7. Ground 2 criticises the panel's view of one matter as "second guessing". However, it is well within the province of a fact-finding tribunal to consider various possibilities. That involves no error of law, subject to the tribunal always assessing the overall claim by the lower standard of proof.
8. Ground 3 is that the panel "failed to consider things that they should and things that they shouldn't". The significance of a discrepancy over dates was, within reason, for the panel to decide. The ground sets out lengthy quotations from case law, but it does not rise above insistence and disagreement on a matter of fact.
9. Ground 4 alleges error of fact by finding a significant aspect of the claim "inherently implausible". It is incorrect to say that no reasons are given for that view. Reasons are clear from [21]. The ground is also incorrect in saying that the appellant's account is dismissed "solely on that basis". The panel expressly states that the matter is "not determinative". It gives several other reasons for rejecting the claim, some of which are unchallenged in the grounds. Decisions are to be read fairly and as a whole. The FtT is well aware that inherent implausibility may be a dangerous guide. The doctrine to be extracted from the cases cited is not that the inherently implausible must always be accepted as the truth.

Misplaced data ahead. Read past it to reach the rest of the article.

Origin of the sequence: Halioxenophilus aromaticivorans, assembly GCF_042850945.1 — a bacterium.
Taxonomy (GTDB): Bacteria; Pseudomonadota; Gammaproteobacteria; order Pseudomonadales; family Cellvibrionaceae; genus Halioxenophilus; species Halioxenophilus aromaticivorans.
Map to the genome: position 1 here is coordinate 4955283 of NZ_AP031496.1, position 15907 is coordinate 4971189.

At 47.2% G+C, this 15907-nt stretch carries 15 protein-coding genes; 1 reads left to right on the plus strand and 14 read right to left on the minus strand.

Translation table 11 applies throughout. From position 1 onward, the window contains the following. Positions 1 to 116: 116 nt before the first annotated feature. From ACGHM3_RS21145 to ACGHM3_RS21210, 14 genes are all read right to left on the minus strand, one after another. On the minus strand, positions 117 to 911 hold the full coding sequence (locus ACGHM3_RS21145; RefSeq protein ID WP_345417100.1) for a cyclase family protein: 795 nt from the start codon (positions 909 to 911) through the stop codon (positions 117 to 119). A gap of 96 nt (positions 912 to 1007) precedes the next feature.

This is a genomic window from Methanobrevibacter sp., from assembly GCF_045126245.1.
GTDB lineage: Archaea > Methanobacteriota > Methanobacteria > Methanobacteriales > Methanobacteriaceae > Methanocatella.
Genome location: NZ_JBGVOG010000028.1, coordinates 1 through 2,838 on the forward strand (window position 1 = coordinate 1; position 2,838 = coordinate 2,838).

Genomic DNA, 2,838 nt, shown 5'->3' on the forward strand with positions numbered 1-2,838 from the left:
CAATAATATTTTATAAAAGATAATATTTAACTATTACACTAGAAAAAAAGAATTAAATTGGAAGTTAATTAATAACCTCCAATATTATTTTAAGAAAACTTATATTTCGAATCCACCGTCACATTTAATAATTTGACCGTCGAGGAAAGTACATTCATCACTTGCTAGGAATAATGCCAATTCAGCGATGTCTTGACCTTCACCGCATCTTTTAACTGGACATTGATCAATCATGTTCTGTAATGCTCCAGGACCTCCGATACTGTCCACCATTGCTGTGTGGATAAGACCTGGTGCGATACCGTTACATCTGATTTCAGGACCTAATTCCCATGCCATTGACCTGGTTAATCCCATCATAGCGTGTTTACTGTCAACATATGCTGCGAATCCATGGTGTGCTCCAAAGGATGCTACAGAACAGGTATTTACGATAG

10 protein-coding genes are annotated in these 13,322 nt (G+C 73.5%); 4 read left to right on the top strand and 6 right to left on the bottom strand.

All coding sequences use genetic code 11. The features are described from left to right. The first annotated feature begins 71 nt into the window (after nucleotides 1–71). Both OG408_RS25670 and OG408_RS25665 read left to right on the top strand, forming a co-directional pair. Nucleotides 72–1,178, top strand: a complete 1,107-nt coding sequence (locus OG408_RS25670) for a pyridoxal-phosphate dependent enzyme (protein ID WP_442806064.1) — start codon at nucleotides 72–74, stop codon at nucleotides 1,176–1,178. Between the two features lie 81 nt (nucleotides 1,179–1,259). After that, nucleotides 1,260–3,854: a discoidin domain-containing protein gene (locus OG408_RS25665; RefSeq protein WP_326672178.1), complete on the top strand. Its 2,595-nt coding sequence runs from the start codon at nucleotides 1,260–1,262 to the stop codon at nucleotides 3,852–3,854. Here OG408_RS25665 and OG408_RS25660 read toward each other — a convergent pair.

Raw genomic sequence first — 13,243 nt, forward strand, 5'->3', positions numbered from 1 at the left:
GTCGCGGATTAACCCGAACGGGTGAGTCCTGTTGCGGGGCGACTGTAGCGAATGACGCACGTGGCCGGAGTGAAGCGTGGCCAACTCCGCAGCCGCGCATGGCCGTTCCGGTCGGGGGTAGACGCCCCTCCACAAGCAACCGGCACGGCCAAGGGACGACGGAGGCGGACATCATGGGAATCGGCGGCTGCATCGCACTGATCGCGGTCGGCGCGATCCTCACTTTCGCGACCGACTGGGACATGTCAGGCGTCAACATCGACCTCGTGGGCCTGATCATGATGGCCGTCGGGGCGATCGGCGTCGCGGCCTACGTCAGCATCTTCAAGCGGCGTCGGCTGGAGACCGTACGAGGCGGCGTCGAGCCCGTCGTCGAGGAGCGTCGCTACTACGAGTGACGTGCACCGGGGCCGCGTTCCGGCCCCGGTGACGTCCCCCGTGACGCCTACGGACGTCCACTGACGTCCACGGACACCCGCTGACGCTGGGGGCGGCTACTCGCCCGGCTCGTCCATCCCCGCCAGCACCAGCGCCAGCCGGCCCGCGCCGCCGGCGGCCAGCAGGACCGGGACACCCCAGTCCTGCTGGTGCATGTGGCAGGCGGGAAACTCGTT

10. Ground 5 is that the panel "failed to take account of the appellant's reasoning". This ground also relies on the principle that people of different nationalities and cultures may behave in ways judges might not expect. That is another principle well known to the FtT. The appellant cited no evidence that persons of his background were more likely to act as he did. This ground is only another form of insistence and disagreement on an issue of fact, the resolution of which was within the panel's rational scope.